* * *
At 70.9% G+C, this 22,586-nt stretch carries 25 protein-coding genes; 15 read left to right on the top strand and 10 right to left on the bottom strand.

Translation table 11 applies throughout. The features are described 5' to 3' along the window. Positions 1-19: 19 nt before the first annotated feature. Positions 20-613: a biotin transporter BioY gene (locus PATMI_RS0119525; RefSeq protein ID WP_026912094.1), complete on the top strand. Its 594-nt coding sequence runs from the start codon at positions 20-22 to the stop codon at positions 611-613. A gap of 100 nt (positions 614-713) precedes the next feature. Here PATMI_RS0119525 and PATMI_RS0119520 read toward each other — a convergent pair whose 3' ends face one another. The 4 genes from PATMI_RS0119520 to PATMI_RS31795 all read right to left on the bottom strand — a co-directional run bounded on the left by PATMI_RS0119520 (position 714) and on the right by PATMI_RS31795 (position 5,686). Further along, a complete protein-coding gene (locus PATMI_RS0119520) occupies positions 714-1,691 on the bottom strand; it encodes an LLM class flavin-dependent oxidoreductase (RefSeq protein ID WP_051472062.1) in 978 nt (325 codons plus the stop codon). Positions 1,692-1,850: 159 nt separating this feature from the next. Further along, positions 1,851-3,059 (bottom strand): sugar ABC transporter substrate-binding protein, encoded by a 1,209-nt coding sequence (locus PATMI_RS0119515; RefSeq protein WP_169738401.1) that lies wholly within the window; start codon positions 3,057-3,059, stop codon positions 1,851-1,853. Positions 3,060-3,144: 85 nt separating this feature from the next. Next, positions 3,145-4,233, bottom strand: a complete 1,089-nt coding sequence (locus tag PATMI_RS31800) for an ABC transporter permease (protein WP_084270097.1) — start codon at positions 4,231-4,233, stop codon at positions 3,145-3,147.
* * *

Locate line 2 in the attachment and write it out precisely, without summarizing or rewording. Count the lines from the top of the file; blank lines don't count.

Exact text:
Translation table 11 applies throughout. The features are described 5' to 3' along the window. Positions 1-19: 19 nt before the first annotated feature. Positions 20-613: a biotin transporter BioY gene (locus PATMI_RS0119525; RefSeq protein ID WP_026912094.1), complete on the top strand. Its 594-nt coding sequence runs from the start codon at positions 20-22 to the stop codon at positions 611-613. A gap of 100 nt (positions 614-713) precedes the next feature. Here PATMI_RS0119525 and PATMI_RS0119520 read toward each other — a convergent pair whose 3' ends face one another. The 4 genes from PATMI_RS0119520 to PATMI_RS31795 all read right to left on the bottom strand — a co-directional run bounded on the left by PATMI_RS0119520 (position 714) and on the right by PATMI_RS31795 (position 5,686). Further along, a complete protein-coding gene (locus PATMI_RS0119520) occupies positions 714-1,691 on the bottom strand; it encodes an LLM class flavin-dependent oxidoreductase (RefSeq protein ID WP_051472062.1) in 978 nt (325 codons plus the stop codon). Positions 1,692-1,850: 159 nt separating this feature from the next. Further along, positions 1,851-3,059 (bottom strand): sugar ABC transporter substrate-binding protein, encoded by a 1,209-nt coding sequence (locus PATMI_RS0119515; RefSeq protein WP_169738401.1) that lies wholly within the window; start codon positions 3,057-3,059, stop codon positions 1,851-1,853. Positions 3,060-3,144: 85 nt separating this feature from the next. Next, positions 3,145-4,233, bottom strand: a complete 1,089-nt coding sequence (locus tag PATMI_RS31800) for an ABC transporter permease (protein WP_084270097.1) — start codon at positions 4,231-4,233, stop codon at positions 3,145-3,147.